Because of the subjective nature of temperature rating, Triple F.A.T. Goose instead prefers to rely on customer reviews. We are committed to providing transparency by including technical details such as the fill weight (how much down is actually used in a coat) - important information that not all brands are willing to provide.

“This jacket is priced lower than similarly made jackets from other brands, and it’s just as good - if not better. This will be my go-to coat this winter.” - Business Insider, referring to Triple F.A.T. Goose

What Actually Determines Warmth? Fill Power And Down Weight

So if temperature ratings are used as a rough guide of possible warmth, how can you better understand how warm a down parka can be? You should instead look for brands that highlight both the down fill power and down weight. These are the two main factors that determine overall insulation and warmth capabilities.

Fill power measures the loft (quality) of down. The better the down quality, the more loft it will have. Fill power can range from 300 on the low-end to 900+ for the best possible down on the market (and will be much more expensive). When purchasing a high quality down fill parka you should look for a fill power rating of at least 550-600. A jacket in this range will effectively be both warm and comfortable.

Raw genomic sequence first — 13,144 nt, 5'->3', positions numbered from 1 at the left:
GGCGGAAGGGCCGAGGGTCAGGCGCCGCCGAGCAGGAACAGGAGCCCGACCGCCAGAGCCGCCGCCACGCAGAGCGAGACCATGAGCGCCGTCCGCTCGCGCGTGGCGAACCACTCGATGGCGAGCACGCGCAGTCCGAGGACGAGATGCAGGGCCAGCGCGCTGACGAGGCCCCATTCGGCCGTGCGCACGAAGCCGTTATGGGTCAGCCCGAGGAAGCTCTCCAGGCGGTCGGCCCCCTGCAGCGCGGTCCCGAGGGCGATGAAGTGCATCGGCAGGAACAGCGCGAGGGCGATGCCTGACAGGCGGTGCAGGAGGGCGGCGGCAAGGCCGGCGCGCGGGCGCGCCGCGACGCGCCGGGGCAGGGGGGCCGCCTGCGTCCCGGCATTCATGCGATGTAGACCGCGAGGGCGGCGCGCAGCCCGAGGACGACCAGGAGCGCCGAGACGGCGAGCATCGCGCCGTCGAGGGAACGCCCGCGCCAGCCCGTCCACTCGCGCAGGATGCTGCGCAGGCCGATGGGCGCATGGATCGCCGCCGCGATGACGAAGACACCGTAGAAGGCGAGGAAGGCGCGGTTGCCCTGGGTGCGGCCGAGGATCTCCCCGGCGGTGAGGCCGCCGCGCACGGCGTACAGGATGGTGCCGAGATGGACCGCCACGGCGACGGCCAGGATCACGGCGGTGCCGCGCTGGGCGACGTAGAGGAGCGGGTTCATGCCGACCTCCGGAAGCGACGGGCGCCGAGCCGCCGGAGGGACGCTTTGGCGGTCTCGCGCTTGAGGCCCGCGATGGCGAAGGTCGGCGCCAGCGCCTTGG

Fill weight measures how much down is used in the manufacturing process. The more down that is used, the greater insulation potential the parka can provide.

To remain transparent, Triple F.A.T. Goose provides full disclosure including the fill power and down weight of our products. For example, the Eldridge has 675 fill power, 15.5 ounces of white goose down. This fill power and fill weight combination creates a great balance that is ideal for most cold weather.

Included in the Eldridge are technical features such as storm cuffs, side vents, detachable hood with a removable fur ruff, and handwarmer pockets - features that are unfortunately most often found on parkas that are priced out of reach for most consumers.

How Much Are You Paying And How Much Should It Actually Cost?

The reason that many of these jackets are priced out of reach for most consumers is due to what is referred to as the “retail mark-up” - the cost of doing business with the retailers.

To calculate the retail price, mark-ups of more than 2X the wholesale price are not uncommon. Generally, it is the end user - the consumer who is purchasing the item, that feels the full brunt of these mark-ups.